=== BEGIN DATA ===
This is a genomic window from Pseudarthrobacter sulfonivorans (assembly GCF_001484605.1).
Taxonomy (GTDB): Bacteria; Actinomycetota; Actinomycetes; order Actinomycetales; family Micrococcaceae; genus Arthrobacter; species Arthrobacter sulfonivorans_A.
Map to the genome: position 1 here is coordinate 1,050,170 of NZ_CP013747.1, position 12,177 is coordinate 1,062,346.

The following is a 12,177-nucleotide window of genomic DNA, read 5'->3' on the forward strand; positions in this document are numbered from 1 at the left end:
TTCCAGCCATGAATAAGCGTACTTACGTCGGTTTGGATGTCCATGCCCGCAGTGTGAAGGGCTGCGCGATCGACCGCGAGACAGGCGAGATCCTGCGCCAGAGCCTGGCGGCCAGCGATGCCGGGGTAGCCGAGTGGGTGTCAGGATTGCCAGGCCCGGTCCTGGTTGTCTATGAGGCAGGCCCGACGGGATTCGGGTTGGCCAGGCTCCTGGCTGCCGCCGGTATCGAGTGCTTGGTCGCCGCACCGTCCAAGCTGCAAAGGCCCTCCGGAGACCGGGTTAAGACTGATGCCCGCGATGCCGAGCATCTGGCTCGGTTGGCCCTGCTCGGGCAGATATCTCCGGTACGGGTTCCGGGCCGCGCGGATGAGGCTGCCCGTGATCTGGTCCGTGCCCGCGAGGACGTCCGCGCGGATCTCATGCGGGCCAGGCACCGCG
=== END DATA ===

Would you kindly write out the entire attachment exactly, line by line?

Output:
This is a genomic window from Pseudarthrobacter sulfonivorans (assembly GCF_001484605.1).
Taxonomy (GTDB): Bacteria; Actinomycetota; Actinomycetes; order Actinomycetales; family Micrococcaceae; genus Arthrobacter; species Arthrobacter sulfonivorans_A.
Map to the genome: position 1 here is coordinate 1,050,170 of NZ_CP013747.1, position 12,177 is coordinate 1,062,346.

The following is a 12,177-nucleotide window of genomic DNA, read 5'->3' on the forward strand; positions in this document are numbered from 1 at the left end:
TTCCAGCCATGAATAAGCGTACTTACGTCGGTTTGGATGTCCATGCCCGCAGTGTGAAGGGCTGCGCGATCGACCGCGAGACAGGCGAGATCCTGCGCCAGAGCCTGGCGGCCAGCGATGCCGGGGTAGCCGAGTGGGTGTCAGGATTGCCAGGCCCGGTCCTGGTTGTCTATGAGGCAGGCCCGACGGGATTCGGGTTGGCCAGGCTCCTGGCTGCCGCCGGTATCGAGTGCTTGGTCGCCGCACCGTCCAAGCTGCAAAGGCCCTCCGGAGACCGGGTTAAGACTGATGCCCGCGATGCCGAGCATCTGGCTCGGTTGGCCCTGCTCGGGCAGATATCTCCGGTACGGGTTCCGGGCCGCGCGGATGAGGCTGCCCGTGATCTGGTCCGTGCCCGCGAGGACGTCCGCGCGGATCTCATGCGGGCCAGGCACCGCG